the prices need to be right

i wasn’t entirely truthful when i said i wasn’t sure where to start when writing a point-of-sale system. clearly the place to start is with a model of the data you are going to be handling, and because we are retail store dealing mostly with items out of inventory, describing an item is probably the place to start with that.

php point of sale has a pretty simple item table:

CREATE TABLE `phppos_items` (
  `name` varchar(255) NOT NULL,
  `category` varchar(255) NOT NULL,
  `supplier_id` int(11) DEFAULT NULL,
  `item_number` varchar(255) DEFAULT NULL,
  `description` varchar(255) NOT NULL,
  `cost_price` double(15,2) NOT NULL,
  `unit_price` double(15,2) NOT NULL,
  `quantity` int(10) NOT NULL DEFAULT '0',
  `reorder_level` int(10) NOT NULL DEFAULT '0',
  `item_id` int(10) NOT NULL AUTO_INCREMENT,
  PRIMARY KEY (`item_id`),
  UNIQUE KEY `item_number` (`item_number`),
  KEY `phppos_items_ibfk_1` (`supplier_id`)
) ENGINE=InnoDB DEFAULT CHARSET=latin1;

it’s not a bad start, but it is very limited. the net cost of an item (cost_price in the table) is not a constant. prices change, different suppliers may charge different prices for the same item, and suppliers often have special deals based on quantity or time. and yes, suppliers with an 's', because we can get many items through more than one supplier.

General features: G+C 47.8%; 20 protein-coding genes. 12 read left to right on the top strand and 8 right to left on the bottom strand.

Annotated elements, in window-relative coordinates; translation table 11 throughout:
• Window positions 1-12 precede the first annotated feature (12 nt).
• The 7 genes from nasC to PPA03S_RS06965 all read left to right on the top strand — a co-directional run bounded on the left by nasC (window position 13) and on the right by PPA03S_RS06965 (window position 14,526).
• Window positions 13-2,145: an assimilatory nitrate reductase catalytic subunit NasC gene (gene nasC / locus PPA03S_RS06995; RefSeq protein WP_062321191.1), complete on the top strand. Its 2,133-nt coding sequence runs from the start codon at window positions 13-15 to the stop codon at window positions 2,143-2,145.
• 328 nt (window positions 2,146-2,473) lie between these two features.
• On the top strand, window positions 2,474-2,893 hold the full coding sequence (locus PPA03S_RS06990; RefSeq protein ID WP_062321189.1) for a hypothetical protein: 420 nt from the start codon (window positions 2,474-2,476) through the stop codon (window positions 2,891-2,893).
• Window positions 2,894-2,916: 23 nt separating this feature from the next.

even just two prices aren’t really enough: most of the items have net prices they are available to us at (depending on supplier and specials), the net price we actually paid for items in inventory, a retail price (also known as msrp), our every-day price (often a fixed percentage discount from msrp), limited-time sale prices, and even discounts based on a quantity of related items being purchased (buy six cans of spray paint, get them all at 25% off instead of 20% off). there’s also the price that someone actually paid for an item when they purchase it, which is usually derived from one of those others but could also be something that we further change or discount for a particular transaction. clearly, two fields in one table doesn’t quite capture this complexity.

if i were to really boil down the pricing in a primary item table, i think the only values that would be necessary are the retail price and our every-day price (expressed as a fixed price, relative price, or discount). even that retail price could arguably draw from the data that our suppliers provide, but we don’t always roll out changes to the suggested retail price at the same time our suppliers may update the pricing, and suppliers may not always agree on what the suggested retail price may be. so here’s my item table so far:

CREATE TABLE item (
  id INT UNSIGNED NOT NULL AUTO_INCREMENT,
  retail_price DECIMAL(9,2) NOT NULL,
  discount_type ENUM('percentage','relative','fixed'),
  discount DECIMAL(9,2),
  PRIMARY KEY(id)
);

obviously i haven’t yet captured all of the complexity that i’ve outlined above, but i’ll get there eventually.

» point of sale, software, scat, open source
« piece of what?no identity crisis »

this entry is closed to new comments.